Lexus IS F Sport
Week ending July 28
Miles driven this week 1500
The Lexus is filled with lots of nice little flourishes and details and one with a more practical edge is in the centre console. There are two USB sockets in the arm rest there, so I can keep my phone battery topped up and have my iPod plugged in too.
More often than not, though, if I've got a passenger they invariably want to charge their near depleted phone and that extra USB port is very valuable. It's a small detail but it's pretty useful and one I wish that more cars had, especially these days with our heavy reliance on USB-powered devices.
By Will Williams
Week ending July 21
Driven this week 500 miles
I was offered the chance to take the Lexus home for an evening, so I jumped at the chance to see how it would compare with my usual wheels on my journey to central London. It’s a trip that usually involves potholes, queues and road rage, so how would the IS measure up?
The cabin was certainly very snug, and the driving position comfortable, if a little low for London traffic. I find a higher position is better when negotiating urban traffic, but it is in keeping with the IS's sporty appearance.
I had a bit of trouble trying to work the sat-nav, and as has been mentioned before, the curious joystick device with the force-feedback felt very unnatural.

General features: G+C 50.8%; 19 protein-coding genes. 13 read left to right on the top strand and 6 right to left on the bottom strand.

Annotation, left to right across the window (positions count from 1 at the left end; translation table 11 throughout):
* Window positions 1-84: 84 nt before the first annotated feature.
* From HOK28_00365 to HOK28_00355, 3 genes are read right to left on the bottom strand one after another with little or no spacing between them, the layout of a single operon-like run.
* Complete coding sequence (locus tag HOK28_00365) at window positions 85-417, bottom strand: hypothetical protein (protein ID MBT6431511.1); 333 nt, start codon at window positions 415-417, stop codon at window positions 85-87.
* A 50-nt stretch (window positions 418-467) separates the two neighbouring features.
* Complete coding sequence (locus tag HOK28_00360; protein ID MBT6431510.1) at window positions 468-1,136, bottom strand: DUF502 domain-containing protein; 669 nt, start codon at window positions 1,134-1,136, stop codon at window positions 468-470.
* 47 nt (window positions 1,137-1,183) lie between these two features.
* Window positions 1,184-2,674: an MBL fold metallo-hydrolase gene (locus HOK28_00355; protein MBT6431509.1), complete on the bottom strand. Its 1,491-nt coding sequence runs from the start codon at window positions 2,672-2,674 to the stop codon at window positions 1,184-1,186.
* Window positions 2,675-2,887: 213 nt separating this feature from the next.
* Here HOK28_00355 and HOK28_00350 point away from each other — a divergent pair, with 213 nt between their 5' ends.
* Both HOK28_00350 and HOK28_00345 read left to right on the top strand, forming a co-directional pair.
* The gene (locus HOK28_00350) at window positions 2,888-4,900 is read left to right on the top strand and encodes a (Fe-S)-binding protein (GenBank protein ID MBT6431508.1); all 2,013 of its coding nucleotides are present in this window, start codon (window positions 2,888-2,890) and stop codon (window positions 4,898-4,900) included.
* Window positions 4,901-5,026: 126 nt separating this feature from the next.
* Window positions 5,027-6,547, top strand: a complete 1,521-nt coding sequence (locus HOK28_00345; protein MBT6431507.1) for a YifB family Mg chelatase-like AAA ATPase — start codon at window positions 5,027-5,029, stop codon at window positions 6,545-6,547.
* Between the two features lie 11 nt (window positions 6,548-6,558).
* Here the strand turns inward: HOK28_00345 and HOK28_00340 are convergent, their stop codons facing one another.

I was also a little underwhelmed by the stereo. It really didn’t sound as good as I thought it would for a Lexus, although the inclusion of DAB was an obvious boon. I expected a bit of signal dropout too as I weaved through London's tall buildings, but it was rock-solid throughout.
When under way, the hybrid drivetrain made its presence felt with a curious milk-float like whine. It is far from unpleasant, though, and I found myself trying to keep my foot off the accelerator as much as possible in order to try to not use the engine, and keep the EV indicator lit. It made the inevitable queuing much more interesting than normal. The silent engine did reveal that there was quite a bit of road noise, which echoed through the cabin. But the car otherwise dealt well with the varying surfaces and potholes that came its way.
The IS is no slouch, though. There were a couple of occasions where I was in need of a bit more oomph. Selecting Sport mode replaced the hybrid display with a large rev counter, and pressing the pedal unleashed both petrol and electric power together, making a swift, but smooth getaway possible at traffic lights.
The final part of my mini-test came when I arrived at home. We live in a block of flats with car parking underground and the spaces are pretty tight, to say the least.
The IS's rear-view parking camera was very clear and worked well with the sensors, beeping if the car was getting too close to anything. However, the main problem was with the doors. They extend out quite far, and I found it quite difficult to sense where they were when reversing into my space, especially when you have a concrete pillar to avoid.